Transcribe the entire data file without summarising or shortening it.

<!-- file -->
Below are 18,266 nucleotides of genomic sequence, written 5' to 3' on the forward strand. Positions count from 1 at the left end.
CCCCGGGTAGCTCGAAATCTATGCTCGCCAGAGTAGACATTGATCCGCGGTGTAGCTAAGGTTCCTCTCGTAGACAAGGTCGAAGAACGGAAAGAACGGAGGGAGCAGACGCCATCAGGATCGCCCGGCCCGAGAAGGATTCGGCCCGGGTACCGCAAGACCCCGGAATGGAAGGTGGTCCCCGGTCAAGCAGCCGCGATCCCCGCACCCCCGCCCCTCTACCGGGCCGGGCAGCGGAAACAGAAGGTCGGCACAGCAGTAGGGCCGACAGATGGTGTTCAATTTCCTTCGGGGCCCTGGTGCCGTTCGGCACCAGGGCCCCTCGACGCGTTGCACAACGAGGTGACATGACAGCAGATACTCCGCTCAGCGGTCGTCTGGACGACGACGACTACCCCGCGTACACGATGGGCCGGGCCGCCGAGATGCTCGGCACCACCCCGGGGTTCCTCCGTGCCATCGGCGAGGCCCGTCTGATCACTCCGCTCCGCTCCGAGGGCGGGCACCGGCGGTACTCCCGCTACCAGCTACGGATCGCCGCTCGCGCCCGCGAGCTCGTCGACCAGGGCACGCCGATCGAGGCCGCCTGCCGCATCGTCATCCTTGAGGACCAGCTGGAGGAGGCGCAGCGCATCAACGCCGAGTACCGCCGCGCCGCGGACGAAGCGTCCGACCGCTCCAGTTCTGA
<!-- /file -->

Below are 18,266 nucleotides of genomic sequence, written 5' to 3' on the forward strand. Positions count from 1 at the left end.
CCCCGGGTAGCTCGAAATCTATGCTCGCCAGAGTAGACATTGATCCGCGGTGTAGCTAAGGTTCCTCTCGTAGACAAGGTCGAAGAACGGAAAGAACGGAGGGAGCAGACGCCATCAGGATCGCCCGGCCCGAGAAGGATTCGGCCCGGGTACCGCAAGACCCCGGAATGGAAGGTGGTCCCCGGTCAAGCAGCCGCGATCCCCGCACCCCCGCCCCTCTACCGGGCCGGGCAGCGGAAACAGAAGGTCGGCACAGCAGTAGGGCCGACAGATGGTGTTCAATTTCCTTCGGGGCCCTGGTGCCGTTCGGCACCAGGGCCCCTCGACGCGTTGCACAACGAGGTGACATGACAGCAGATACTCCGCTCAGCGGTCGTCTGGACGACGACGACTACCCCGCGTACACGATGGGCCGGGCCGCCGAGATGCTCGGCACCACCCCGGGGTTCCTCCGTGCCATCGGCGAGGCCCGTCTGATCACTCCGCTCCGCTCCGAGGGCGGGCACCGGCGGTACTCCCGCTACCAGCTACGGATCGCCGCTCGCGCCCGCGAGCTCGTCGACCAGGGCACGCCGATCGAGGCCGCCTGCCGCATCGTCATCCTTGAGGACCAGCTGGAGGAGGCGCAGCGCATCAACGCCGAGTACCGCCGCGCCGCGGACGAAGCGTCCGACCGCTCCAGTTCTGA